Gazans were fleeing their homes and rushing their dead and wounded to hospitals after fresh Israeli strikes on Friday, as combat resumed between Israel and Hamas.
Smoke billowed over the southern cities of Rafah and Khan Younis following Israeli strikes, with deaths recorded in both places, according to hospital officials and AFP journalists at the scene.
In Khan Younis, a group of men chanted "God is greatest" as they rushed through the streets carrying a body wrapped in a white shroud.
Sitting on a bed at the city's Nasser Hospital, Amal Abu Dagga wept, her beige veil covered in blood.
"I don't even know what happened to my children," she said.
A relative, Jamil Abu Dagga, told AFP the family had been at home when the bombs started falling.
"My house was destroyed, so was my neighbour's," he said from the Nasser hospital, his head bandaged.
Another member of the family, Anas Abu Dagga, 22, said the "war has returned, even more fierce".
In Rafah, a young man rushed a badly wounded child out of a refugee camp hit by an explosion, while others could be seen pulling a motionless person from the rubble.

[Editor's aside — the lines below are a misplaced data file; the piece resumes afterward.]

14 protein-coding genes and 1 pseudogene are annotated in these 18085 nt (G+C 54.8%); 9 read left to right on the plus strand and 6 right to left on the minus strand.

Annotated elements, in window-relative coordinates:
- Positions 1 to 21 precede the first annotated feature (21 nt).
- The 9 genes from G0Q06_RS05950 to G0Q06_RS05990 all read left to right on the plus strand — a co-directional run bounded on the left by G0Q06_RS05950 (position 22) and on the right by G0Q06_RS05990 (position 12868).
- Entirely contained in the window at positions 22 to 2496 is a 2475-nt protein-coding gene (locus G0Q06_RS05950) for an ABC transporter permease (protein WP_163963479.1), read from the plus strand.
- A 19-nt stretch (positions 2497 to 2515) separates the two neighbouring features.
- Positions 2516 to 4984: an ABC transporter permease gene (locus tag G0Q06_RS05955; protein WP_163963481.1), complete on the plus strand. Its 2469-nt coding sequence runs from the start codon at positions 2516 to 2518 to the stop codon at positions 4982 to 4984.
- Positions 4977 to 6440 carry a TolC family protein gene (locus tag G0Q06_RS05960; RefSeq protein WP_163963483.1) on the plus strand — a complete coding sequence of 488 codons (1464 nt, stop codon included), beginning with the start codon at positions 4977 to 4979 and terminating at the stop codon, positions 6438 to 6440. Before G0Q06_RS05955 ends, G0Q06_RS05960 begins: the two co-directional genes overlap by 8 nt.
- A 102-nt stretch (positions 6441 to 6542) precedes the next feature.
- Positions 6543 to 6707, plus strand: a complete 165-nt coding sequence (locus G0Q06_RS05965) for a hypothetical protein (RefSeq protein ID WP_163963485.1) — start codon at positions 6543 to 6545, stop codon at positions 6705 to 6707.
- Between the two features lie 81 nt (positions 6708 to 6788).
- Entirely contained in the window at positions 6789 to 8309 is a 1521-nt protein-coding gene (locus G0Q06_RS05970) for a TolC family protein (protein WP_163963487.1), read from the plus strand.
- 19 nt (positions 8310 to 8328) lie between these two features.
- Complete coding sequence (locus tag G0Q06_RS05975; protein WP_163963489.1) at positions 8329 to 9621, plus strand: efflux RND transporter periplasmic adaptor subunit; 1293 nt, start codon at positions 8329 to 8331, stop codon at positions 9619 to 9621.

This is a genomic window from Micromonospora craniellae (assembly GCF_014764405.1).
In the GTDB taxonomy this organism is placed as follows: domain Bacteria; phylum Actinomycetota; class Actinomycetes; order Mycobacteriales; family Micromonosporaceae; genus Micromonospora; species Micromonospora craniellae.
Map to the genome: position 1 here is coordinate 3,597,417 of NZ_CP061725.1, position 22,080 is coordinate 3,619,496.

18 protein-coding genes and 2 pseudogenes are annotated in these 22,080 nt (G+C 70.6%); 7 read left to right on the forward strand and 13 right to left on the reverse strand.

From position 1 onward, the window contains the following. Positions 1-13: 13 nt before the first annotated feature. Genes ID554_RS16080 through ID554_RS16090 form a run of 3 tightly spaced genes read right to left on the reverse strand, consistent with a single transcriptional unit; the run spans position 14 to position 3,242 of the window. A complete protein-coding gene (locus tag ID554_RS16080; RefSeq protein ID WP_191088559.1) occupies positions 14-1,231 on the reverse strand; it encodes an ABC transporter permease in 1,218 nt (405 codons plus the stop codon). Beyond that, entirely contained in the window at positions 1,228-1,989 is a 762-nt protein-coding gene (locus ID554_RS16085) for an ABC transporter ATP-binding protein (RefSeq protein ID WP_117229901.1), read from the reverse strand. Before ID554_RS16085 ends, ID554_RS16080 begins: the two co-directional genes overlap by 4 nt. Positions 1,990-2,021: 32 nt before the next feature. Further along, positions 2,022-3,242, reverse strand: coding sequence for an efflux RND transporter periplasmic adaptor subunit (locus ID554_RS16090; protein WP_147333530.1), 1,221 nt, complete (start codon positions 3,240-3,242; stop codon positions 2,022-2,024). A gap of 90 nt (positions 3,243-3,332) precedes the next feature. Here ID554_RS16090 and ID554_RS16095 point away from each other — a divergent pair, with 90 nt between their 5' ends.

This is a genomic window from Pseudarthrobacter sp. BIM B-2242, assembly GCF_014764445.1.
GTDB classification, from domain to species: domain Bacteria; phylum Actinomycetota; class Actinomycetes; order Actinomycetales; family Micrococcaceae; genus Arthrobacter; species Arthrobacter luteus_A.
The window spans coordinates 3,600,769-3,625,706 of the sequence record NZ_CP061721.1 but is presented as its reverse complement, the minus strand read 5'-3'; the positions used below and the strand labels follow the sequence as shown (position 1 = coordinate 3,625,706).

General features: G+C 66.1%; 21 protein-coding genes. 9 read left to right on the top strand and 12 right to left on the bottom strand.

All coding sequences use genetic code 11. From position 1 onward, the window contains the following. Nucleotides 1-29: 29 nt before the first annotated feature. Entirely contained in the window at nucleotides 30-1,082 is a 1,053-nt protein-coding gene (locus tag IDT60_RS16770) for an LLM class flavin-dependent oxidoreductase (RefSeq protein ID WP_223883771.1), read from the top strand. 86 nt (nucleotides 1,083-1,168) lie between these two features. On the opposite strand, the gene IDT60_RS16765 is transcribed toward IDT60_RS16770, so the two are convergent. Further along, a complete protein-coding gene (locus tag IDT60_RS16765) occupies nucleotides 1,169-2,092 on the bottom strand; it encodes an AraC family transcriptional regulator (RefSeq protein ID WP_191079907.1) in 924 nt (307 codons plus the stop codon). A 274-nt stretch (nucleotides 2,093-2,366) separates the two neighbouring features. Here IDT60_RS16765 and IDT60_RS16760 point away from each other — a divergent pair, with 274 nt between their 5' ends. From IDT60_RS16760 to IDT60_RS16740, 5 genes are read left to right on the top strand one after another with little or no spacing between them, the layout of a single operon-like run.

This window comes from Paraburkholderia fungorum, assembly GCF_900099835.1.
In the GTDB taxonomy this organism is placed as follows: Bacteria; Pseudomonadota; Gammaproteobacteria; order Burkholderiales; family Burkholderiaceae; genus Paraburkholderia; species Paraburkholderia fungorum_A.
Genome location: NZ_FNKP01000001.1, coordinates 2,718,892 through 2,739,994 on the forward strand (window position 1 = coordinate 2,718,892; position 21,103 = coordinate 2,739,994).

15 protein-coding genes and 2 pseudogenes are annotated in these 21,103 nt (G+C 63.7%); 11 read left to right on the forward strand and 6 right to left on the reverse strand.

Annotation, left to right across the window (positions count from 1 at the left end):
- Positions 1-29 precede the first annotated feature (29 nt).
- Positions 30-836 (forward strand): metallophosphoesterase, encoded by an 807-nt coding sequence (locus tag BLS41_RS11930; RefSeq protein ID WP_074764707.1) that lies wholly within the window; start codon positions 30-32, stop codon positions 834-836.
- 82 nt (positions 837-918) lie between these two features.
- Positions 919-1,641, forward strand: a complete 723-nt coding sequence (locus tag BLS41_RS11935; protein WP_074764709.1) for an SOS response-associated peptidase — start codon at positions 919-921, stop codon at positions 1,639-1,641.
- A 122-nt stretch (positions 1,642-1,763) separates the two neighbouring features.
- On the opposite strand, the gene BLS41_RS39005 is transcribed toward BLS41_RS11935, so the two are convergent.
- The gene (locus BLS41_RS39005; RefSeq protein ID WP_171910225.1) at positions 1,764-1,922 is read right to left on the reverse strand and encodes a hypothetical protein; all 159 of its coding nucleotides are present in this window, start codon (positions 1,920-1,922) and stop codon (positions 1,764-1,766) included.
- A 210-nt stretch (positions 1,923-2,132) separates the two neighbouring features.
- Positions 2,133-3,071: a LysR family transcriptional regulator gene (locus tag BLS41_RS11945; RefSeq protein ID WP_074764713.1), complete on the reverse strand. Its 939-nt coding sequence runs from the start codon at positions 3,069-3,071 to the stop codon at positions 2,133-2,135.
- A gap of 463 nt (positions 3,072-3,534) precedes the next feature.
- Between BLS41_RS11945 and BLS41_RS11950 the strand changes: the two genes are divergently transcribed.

Marwan al-Hams, the director of Al-Najar hospital in Rafah, where many Palestinians fled after being told by Israel to leave the north of the territory, said strikes had killed at least nine people in the city, including four children.
In the north of the Gaza Strip, the fireball from a large explosion could be seen from across the border in the Israeli city of Sderot, and an AFPTV livecam broadcast rolling clouds of grey smoke and the sounds of automatic gunfire within the first 90 minutes of the truce expiring.
Speaking from an unnamed hospital in Gaza, UNICEF spokesman James Elder said in a video posted to social media platform X on Friday that a bomb had landed "literally 50 metres away".
"I cannot overstate how much the capacity of hospitals has been reduced," he said. "We cannot see more children with the wounds of war, with the burns, with the shrapnel littering their body, with the broken bones."
"This is a war on children," he added.